Eight percent of chief financial officers in the Houston area expect to hire accounting and finance professionals in the first quarter, according to the Robert Half International Hiring Index. Eleven percent of surveyed executives plan to add staff during the quarter, while three percent expect reductions. The net eight percent increase is unchanged from the fourth quarter outlook, but is five points above the national average.
Women-owned business in Texas and here in Houston are highlighted in a new report compiled by theCenter for Women’s Business Research and OPEN from American Express. The group says between 1997 and 2006, the performance of majority women-owned firms outpaced the economy. They generated 4.4 percent growth in sales, but surpassed that of all privately-held firms, which had negative growth with declines of one percent in sales. Texas is number three in the Top Ten states for majority women-owned firms. California tops the list. Houston ties with Boston as the number six metro area based on number of firms, sales and employees for majority women-owned firms.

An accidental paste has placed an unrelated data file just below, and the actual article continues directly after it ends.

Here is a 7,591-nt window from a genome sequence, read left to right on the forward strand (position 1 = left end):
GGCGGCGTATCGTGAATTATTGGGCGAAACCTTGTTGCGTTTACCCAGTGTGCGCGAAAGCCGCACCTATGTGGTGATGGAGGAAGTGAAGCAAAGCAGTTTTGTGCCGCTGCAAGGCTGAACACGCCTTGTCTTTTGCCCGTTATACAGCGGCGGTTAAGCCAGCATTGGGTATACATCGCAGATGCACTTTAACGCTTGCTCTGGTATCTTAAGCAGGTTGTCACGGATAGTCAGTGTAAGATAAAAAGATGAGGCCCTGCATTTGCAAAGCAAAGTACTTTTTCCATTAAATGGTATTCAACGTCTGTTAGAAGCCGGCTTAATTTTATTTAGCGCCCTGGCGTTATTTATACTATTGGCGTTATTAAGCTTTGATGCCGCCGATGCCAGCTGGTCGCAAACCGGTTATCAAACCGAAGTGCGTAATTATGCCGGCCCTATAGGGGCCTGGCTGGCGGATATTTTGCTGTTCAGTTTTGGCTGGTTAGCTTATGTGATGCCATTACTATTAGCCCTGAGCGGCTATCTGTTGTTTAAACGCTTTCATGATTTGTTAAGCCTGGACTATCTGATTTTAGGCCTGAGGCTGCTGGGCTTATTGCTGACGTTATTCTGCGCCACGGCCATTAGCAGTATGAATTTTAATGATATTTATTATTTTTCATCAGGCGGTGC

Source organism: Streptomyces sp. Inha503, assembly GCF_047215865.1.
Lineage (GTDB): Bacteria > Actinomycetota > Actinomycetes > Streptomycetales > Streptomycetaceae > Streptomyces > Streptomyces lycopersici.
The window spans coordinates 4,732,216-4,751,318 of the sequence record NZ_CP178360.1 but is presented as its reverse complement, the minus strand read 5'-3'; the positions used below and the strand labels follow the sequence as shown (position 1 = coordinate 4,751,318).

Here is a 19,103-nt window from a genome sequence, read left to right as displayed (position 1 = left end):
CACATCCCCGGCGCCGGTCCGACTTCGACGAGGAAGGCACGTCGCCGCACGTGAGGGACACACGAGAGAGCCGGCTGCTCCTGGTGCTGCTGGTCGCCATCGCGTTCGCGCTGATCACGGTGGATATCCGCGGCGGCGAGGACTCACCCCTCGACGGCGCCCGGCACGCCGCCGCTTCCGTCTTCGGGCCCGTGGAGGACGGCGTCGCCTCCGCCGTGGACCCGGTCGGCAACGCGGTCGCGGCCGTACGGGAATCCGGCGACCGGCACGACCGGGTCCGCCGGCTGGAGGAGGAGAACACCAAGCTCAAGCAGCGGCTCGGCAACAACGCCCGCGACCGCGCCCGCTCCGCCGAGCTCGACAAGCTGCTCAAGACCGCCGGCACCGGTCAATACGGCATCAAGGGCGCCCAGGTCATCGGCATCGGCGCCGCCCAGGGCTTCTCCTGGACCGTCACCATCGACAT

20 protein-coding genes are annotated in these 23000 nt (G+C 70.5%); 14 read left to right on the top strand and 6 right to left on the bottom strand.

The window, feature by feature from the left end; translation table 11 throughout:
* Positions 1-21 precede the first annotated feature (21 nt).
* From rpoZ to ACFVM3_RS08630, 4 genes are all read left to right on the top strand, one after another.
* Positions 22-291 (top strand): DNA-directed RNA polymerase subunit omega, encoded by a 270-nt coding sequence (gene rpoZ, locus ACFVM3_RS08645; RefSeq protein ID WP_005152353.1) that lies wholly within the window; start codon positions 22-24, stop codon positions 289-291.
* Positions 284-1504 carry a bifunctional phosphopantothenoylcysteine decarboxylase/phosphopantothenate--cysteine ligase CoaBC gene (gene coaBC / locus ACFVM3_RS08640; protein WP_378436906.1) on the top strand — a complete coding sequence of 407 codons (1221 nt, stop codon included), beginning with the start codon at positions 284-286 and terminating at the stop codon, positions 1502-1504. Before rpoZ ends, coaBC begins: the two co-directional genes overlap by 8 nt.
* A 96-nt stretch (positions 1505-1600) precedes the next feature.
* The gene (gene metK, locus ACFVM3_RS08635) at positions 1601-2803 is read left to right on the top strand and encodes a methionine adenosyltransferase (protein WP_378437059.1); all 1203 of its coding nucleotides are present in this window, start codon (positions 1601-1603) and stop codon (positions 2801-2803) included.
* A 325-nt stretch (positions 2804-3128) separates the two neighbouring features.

Merchants are offering discounts and extended hours to get shoppers to spend in earnest this holiday season. It seems to be working for some. J.C. Penney says its efforts have lured some consumers back from a post-thanksgiving weekend lull. Toys ‘R' Us opened at 7 a.m. Sunday, offering half off selected toys. Macy's cut prices on all fine jewelry by up to 50 percent. And Sears plied shoppers with discounts on flat-panel TVs and some clothing. Analysts say most of the discounts had been planned, a sign that retailers aren't panicking. But many merchants are under more pressure to make their holiday sales goals after the industry reported mixed sales results for November. Meanwhile, online retailers are getting ready for their busiest days ahead this week.